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Chalk it up to nostalgia?

With all of the rapid technological change we are experiencing, it is bit strange to see something still coming from 30 years in the past.

I see advertisements in national newspapers offering U.S. government silver dollars for sale.

The wording always is careful, but gives the impression of some recent government action that makes these coins available.

Nothing could be further from the truth.

But the strange thing is the template for these ads was basically written in the 1970s when the government was indeed selling off three million silver dollars through the General Services Administration.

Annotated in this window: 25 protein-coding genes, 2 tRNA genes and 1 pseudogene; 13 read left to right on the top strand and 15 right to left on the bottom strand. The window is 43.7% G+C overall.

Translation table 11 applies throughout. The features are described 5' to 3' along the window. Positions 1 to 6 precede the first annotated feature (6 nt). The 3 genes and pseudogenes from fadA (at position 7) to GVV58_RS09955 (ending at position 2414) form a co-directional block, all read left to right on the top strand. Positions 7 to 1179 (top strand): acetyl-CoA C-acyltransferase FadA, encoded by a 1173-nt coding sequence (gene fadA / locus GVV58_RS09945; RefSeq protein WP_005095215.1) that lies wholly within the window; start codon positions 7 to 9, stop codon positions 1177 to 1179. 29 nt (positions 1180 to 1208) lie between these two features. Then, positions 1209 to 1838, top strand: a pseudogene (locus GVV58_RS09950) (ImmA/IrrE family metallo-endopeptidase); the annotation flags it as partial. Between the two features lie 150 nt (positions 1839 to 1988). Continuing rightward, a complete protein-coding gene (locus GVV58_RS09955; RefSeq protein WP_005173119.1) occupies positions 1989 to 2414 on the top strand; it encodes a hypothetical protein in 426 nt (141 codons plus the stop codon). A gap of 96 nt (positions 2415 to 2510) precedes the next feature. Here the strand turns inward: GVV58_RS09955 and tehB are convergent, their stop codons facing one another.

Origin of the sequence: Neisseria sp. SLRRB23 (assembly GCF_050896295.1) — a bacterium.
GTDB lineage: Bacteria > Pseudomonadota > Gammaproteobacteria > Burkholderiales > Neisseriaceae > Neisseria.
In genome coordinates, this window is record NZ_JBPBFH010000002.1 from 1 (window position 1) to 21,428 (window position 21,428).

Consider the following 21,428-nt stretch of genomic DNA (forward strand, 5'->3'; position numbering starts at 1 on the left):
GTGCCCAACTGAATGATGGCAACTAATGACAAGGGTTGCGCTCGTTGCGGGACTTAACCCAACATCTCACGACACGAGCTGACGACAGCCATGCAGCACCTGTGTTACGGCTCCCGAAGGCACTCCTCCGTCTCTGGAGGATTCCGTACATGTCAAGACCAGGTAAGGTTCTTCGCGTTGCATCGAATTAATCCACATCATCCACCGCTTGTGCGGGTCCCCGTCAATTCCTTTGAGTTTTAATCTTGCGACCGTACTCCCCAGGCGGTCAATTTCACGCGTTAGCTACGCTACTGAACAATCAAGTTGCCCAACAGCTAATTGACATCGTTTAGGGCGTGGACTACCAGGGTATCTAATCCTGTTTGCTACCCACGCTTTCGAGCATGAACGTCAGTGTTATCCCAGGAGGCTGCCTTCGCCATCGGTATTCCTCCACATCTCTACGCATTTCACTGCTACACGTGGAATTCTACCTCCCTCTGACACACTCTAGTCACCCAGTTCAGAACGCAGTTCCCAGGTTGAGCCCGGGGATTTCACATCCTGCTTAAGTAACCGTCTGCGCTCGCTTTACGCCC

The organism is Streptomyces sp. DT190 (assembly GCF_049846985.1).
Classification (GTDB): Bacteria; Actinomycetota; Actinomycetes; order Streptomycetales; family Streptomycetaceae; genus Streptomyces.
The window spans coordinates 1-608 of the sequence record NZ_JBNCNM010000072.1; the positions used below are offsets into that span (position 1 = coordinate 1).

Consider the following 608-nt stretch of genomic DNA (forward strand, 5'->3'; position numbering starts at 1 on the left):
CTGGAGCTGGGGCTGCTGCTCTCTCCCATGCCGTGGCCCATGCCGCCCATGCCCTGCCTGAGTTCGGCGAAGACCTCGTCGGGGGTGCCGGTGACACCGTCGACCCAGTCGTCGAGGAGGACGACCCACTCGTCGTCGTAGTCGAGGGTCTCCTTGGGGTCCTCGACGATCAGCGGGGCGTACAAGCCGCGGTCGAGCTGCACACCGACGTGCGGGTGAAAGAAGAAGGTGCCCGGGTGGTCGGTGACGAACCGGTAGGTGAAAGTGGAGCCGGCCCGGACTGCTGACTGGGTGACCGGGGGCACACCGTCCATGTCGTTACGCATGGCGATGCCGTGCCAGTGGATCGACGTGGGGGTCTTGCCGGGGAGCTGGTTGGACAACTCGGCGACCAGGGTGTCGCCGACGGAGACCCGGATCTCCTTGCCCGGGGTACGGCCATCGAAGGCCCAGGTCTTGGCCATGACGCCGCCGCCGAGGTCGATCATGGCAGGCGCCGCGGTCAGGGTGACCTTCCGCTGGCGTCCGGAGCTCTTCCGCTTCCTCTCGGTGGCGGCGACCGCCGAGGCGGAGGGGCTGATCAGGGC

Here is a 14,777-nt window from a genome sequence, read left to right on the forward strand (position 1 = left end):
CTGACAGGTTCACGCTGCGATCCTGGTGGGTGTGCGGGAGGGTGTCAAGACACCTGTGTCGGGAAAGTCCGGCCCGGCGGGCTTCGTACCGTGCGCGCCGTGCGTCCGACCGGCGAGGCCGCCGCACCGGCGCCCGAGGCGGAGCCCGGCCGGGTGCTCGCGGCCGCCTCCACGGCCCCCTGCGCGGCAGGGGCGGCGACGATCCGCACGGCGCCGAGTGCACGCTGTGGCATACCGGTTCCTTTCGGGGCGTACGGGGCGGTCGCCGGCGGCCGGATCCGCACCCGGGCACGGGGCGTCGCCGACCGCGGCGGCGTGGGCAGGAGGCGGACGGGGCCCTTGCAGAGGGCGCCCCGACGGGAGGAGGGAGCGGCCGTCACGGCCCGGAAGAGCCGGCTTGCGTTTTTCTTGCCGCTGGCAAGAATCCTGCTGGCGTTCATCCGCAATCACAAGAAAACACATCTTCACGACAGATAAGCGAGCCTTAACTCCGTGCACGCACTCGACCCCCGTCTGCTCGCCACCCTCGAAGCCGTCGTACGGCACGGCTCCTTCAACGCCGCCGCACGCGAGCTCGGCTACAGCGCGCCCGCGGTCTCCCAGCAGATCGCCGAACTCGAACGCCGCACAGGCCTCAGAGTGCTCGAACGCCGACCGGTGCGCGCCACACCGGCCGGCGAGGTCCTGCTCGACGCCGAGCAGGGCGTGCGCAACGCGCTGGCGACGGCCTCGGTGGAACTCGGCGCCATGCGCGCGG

These were the leftover coins after the U.S. Treasury stopped paying out silver dollars to redeem Silver Certificates in 1964.

The last of these government sales was roughly three decades ago.

Yet the ads from the private firms keep appearing.

What does it say about would-be coin buyers that such an old approach still works? After all, the approach must work or the ads would not appear.

I also had an e-mail from someone who wondered if the U.S. Mint got the silver for the new five-ounce America the Beautiful coins from the Federal Reserve melting down silver coins that it had.

There was no Federal Reserve inventory to melt. The U.S. Mint is not capable of making its own silver blanks, so even if there was a supply of silver bullion it would not do the Mint any good.

So here we are in the Internet age where rapid communication should lead to more informed coin buyers.

Why isn’t it?